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Federal Government expectations

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The Federal Government expects all enterprises to introduce guidelines and processes to fulfil their human rights due diligence obligations - in Germany and in their operations abroad.

When designing and implementing their due diligence processes in the area of human rights, consideration should be given to the beneficial effects of corporate activity and the different perspectives of the company’s employees, relevant stakeholders and others who may be affected. In large enterprises, these include the human resources, purchasing, compliance and sales departments. From outside the enterprise, suppliers, customers and trade unions as well as bodies from civil society, business organisations and governments should be involved. Particular attention should be directed to the rights of their respective employees and to those of local populations who may be affected.

Enterprises should strive, wherever possible, to inspect the work of their suppliers and their subcontractors in order to achieve the best possible transparency with respect to production, working and environmental conditions, to identify risks and to develop solutions.

When enterprises operate in countries where legal principles are insufficiently enforced or not enforced at all due to, for example, a lack of legislation or controls, enterprises have particular responsibility for respecting human rights in their area of activity. Here, too, they should take measures to prevent potential human rights violations and redress the human rights violations that they caused.

It should be possible for any given enterprise to incorporate its human rights due diligence obligations into its existing processes in an appropriate manner without creating undue bureaucratic burdens. The scope of the measures to be taken should depend on the size of the enterprise, the nature of its products or services, the potential risk of particularly adverse impacts on human rights and the enterprise's operating context.

When implementing the National Action Plan for Business and Human Rights, the Federal Government set up additional advisory and support services. Small and medium-sized enterprises, in particular, are called upon to make use of these services.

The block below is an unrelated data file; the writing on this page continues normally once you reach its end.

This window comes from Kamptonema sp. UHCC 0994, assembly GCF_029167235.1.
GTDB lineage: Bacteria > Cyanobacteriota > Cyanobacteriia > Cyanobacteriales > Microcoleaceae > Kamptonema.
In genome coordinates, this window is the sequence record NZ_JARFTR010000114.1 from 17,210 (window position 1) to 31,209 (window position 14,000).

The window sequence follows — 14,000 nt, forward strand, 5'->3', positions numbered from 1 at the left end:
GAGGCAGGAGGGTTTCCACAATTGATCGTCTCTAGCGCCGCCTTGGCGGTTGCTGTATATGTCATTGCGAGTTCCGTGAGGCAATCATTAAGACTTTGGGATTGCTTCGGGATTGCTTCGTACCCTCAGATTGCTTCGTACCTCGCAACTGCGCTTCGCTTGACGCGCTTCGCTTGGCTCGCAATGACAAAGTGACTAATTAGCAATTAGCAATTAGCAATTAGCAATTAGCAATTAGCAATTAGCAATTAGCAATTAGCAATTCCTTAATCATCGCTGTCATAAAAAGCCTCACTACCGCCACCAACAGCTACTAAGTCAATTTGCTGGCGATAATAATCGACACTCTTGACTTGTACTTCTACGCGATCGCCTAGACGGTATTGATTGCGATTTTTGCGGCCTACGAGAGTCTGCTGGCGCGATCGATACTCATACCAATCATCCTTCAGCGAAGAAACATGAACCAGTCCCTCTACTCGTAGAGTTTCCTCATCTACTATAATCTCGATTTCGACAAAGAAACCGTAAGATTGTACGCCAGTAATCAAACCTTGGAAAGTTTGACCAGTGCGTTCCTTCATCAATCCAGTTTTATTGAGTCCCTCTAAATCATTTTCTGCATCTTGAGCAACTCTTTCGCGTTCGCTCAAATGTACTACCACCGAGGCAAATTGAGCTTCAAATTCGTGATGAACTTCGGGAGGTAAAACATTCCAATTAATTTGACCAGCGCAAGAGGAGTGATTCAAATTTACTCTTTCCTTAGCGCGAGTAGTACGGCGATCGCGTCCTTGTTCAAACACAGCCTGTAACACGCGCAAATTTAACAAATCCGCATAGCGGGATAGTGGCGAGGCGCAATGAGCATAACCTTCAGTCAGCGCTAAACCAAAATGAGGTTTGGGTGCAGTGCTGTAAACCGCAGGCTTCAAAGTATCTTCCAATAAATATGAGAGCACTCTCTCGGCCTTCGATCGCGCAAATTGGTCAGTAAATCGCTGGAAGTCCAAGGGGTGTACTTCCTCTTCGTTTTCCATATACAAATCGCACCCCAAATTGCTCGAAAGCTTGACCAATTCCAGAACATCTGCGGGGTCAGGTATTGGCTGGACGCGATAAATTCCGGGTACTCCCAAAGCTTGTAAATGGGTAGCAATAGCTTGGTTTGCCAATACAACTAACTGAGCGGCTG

Furthermore, multi-stakeholder initiatives involving enterprises, the government, civil society and the trade unions exist in various sectors. They offer an added value especially when enterprises are confronted with challenges that are too big or complex to tackle them on their own. Joint initiatives with other enterprises may increase the scope and efficiency of activities, pool resources and work together to reach objectives. They serve as platforms for an exchange of experience, provide orientation and prepare potential solutions to effectively improve environmental and social standards. The Federal Government has supported multi-stakeholder initiatives in various sectors for a long time. As provided for in the NAP, this has helped enterprises to implement human rights due diligence in a sector-specific way and commensurate with their size and position in the supply chain. Further information on various multi-stakeholder initiatives of the Federal Government can be found here (in German).

NAP FAQ

The Federal Government has compiled answers to frequently asked questions on the implementation of the National Action Plan for Business and Human Rights (NAP). The FAQ is continuously expanded and updated. Currently it is only available in German.